Real World Gardener Perfect Peony in Talking Flowers

December 8th, 2017

TALKING FLOWERS

Peony

There are a couple of types of Peony.

There are many species and cultivated varieties of peonies but they are broadly divided into two groups in the garden:

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  • tree peonies (Paeonia suffruticosa Hybrids), which are shrubby plants not trees that do not die down below ground in winter
  • herbaceous peonies (Paeonia lactiflora), smaller growing plants that do die down to below ground in winter and reshoot in spring.

Mercedes is talking about the herbaceous peonies in this segment.
All peonies need cool climates and are best grown only in the colder parts of Australia including mountain districts, parts of Victoria and Tasmania.

  • Peony roses are strong growing perennials that flower late spring to early summer. They make beautiful cut flowers and last well in a vase. Prefers a well drained position in full sunlight. Plants will die down over Winter and re-grow each year forming a leafy clump. Spread lime towards the end of flowering to improve root development and improve flowers for the following year.

The best time to buy Peonies is when they're supplied as bare rooted plants.

Meaning of Peony.
One legend has it that the peony is named after Paeon, a physician to the gods, who received the flower on Mount Olympus from the mother of Apollo. And another tells the story of that same physician who was "saved" from the fate of dying as other mortals by being turned into the flower we know today as the peony.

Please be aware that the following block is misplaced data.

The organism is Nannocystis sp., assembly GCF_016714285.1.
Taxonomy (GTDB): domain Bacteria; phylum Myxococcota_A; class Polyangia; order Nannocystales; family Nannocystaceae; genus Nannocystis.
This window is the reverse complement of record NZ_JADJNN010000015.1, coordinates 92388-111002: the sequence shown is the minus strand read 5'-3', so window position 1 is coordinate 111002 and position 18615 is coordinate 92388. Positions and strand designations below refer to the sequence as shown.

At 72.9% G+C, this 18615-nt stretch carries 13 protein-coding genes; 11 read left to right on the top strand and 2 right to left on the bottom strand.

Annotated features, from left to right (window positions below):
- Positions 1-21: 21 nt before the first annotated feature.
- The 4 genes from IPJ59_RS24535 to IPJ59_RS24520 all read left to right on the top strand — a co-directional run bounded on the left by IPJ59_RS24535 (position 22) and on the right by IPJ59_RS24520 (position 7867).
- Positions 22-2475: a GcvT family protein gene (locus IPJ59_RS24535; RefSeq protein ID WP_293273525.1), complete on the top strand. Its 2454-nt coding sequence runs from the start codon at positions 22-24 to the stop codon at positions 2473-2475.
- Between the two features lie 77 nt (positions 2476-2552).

I'm talking with Mercedes Sarmini of www.flowersbymercedes.com.au

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Real World Gardener Hydrangeas in Talking Flowers

December 1st, 2017

TALKING FLOWERS

Hydrangea

Hydrangea is in the Hydrangeaceae family

The name comes from the Greek words for water, hydros and jar, angos.

Native to southern and eastern Asia (China, Japan, Korea, the Himalayas, and Indonesia)

The most popular types or the "mophead" hydrangea and the 'lacecap" hydrangea.

Mopheads are sometimes called "grandma's showercap."

Hydrangea shrubs can grow 1-3 metres.

Flowers-early Spring to late Autumn. 

The colour of pink or blue hydrangeas depends on your soil pH. Blue hydrangeas grow in more acidic soils and pink hydrangeas grow in more alkaline soils.

The time to change the colour of your hydrangeas is in winter when the plant is dormant.

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White hydrangeas should not change colour.

Some are repeat flowerers, eg Endless Summer.

Did you know that in Japan, they are said to be a sign of apology or gratitude because an emperor gave them as apologies to his maidens.

 

I'm talking with floral therapist Mercedes Sarmini for www.flowersbymercedes.com.au

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Real World Gardener Hawthorn Tree is Plant of the Week

December 1st, 2017

PLANT OF THE WEEK

Hawthorn tree

 

From a story on ABC’s landline "Growing hedges actually was the latest agricultural innovation in England and it naturally came to Australia, they tried looking at local things like the prickly mimosa which grows on some of the hills around Victoria.

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Hawthorn Tree in Young. photo Glenice Buck

"They found they weren't suitable and instead chose(the hawthorn tree)what was the ideal thorn shrub to grow, they found it did particularly well in Australia and particularly well in Tasmania."

This large shrub also has pretty flowers.

Let’s find out